Neck Size, BMI and your CDL. Drivers Beware You Might Be OOS Soon.


Ready to get your Medical Card updated?  Feeling healthy, and you cruised through your last exam? What’s to worry about?  Plenty.

If your neck is bigger than 17 inches, or your BMI is 35 or greater, there might be a medical “out of service” in your future.  So let’s see how this can happen, what you need to worry about, and then in conclusion, what you can do to prevent an out of service.  Remember over 40% of drivers will meet one of these “criteria”.


The DOT does, and through regulations being promulgated by the FMCSA, DOT is going to have your neck size and body mass measured.  Turns out there is a statistical correlation between your neck size and / or your body mass index, and the likelihood of sleep apnea.

According to the National Institute of Health;

Sleep apnea (AP-ne-ah) is a common disorder in which you have one or more pauses in breathing or shallow breaths while you sleep.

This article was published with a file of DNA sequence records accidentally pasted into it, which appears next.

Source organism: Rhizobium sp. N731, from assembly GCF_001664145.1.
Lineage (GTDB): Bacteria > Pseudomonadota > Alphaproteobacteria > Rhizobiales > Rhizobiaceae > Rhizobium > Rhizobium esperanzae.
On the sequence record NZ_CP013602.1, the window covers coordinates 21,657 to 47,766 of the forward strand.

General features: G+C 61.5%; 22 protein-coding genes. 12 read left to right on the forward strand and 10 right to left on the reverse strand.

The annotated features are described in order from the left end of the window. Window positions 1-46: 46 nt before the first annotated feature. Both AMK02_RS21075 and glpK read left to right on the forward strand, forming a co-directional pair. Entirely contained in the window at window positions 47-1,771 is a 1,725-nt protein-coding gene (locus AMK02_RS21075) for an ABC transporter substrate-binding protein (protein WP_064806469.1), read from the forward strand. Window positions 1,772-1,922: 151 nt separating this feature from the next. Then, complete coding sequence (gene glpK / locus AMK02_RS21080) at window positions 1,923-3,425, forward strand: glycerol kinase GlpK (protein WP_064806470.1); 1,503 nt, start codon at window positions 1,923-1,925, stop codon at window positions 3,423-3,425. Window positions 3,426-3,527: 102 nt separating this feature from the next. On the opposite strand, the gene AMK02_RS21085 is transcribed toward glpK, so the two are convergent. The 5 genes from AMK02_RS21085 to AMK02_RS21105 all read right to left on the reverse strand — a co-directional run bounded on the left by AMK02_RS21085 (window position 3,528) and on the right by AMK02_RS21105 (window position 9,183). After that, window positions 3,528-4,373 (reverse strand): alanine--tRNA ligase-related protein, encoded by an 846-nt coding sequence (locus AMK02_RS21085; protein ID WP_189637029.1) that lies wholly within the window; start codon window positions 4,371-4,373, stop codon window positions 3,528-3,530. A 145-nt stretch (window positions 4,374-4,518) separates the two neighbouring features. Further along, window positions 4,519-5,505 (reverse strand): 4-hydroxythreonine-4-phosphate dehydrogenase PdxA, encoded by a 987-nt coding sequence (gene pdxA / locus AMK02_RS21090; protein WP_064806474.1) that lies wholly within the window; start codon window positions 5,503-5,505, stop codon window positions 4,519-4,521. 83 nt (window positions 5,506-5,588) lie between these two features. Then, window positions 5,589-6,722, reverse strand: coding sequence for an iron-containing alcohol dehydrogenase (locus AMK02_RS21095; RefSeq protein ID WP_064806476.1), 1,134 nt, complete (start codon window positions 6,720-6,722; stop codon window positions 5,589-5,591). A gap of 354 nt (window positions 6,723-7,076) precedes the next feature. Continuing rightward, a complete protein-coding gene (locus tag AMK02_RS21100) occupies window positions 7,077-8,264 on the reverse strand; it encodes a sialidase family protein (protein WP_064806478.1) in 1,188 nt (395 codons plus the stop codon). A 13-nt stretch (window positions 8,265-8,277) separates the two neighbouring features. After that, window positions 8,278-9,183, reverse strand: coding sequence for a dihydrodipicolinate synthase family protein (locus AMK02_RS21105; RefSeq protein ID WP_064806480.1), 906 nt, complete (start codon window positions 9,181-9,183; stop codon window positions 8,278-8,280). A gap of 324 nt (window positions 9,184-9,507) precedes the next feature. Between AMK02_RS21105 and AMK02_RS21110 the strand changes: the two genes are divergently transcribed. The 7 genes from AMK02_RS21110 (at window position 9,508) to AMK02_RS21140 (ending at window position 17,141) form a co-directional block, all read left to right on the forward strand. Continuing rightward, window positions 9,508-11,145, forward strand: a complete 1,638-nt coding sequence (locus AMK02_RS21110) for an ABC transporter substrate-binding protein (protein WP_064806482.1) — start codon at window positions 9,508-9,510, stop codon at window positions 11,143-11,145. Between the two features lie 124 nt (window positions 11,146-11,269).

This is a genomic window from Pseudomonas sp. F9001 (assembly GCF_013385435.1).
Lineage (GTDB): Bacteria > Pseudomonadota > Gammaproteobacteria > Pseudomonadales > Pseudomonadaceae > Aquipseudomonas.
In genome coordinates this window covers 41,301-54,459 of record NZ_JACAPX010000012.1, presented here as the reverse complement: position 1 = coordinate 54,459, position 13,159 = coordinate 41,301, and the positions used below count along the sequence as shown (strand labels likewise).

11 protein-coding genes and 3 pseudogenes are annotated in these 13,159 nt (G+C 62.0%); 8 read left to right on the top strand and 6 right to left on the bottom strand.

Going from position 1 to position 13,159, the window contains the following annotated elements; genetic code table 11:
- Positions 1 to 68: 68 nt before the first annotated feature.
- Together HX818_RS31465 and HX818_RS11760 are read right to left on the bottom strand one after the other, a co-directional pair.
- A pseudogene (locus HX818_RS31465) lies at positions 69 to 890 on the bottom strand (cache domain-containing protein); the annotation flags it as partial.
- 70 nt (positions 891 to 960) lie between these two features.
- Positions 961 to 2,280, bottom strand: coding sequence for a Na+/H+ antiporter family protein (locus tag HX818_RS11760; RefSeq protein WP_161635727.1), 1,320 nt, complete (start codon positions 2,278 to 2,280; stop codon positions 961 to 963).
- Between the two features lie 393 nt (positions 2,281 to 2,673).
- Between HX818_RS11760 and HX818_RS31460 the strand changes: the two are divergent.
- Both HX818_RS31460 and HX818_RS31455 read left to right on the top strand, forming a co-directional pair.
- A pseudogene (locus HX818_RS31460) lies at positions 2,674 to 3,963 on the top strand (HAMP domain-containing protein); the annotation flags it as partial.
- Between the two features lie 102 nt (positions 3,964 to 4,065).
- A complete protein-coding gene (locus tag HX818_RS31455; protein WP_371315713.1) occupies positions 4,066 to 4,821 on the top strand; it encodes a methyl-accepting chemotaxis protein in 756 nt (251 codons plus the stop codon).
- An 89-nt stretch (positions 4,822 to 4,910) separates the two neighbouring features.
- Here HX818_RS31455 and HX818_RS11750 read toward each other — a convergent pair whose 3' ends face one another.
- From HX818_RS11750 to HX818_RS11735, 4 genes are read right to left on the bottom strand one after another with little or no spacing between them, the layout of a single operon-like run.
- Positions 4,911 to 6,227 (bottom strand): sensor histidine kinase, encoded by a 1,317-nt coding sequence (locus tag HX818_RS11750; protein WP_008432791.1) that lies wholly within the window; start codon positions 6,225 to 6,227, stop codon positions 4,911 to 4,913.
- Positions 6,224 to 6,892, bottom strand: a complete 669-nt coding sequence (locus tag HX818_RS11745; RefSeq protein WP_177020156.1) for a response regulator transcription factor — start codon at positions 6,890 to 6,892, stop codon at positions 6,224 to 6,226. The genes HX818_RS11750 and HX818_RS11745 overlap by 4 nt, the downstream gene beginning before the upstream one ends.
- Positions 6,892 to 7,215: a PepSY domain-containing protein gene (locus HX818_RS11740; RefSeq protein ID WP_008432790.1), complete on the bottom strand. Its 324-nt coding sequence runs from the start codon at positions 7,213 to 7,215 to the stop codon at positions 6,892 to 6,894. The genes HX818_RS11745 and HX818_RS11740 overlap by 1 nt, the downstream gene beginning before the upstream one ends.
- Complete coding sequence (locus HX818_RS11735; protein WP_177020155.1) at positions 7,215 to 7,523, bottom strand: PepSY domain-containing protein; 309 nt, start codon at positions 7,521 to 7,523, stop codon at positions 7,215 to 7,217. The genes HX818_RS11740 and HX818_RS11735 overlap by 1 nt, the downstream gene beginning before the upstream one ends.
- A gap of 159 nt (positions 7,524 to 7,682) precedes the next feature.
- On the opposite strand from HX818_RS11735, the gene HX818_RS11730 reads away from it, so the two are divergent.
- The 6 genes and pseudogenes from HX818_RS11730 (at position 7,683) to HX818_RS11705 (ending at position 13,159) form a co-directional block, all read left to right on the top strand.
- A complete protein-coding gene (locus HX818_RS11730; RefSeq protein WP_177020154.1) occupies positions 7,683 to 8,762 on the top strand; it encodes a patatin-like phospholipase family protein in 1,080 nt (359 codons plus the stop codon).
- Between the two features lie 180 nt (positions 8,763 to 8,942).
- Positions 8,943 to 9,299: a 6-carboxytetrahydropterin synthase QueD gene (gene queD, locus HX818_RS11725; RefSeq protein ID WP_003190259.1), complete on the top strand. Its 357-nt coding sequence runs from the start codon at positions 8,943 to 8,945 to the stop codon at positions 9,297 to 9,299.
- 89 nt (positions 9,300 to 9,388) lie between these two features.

Breathing pauses can last from a few seconds to minutes. They may occur 30 times or more an hour. Typically, normal breathing then starts again, sometimes with a loud snort or choking sound.

Sleep apnea usually is a chronic (ongoing) condition that disrupts your sleep. When your breathing pauses or becomes shallow, you’ll often move out of deep sleep and into light sleep.

As a result, the quality of your sleep is poor, which makes you tired during the day. Sleep apnea is a leading cause of excessive daytime sleepiness.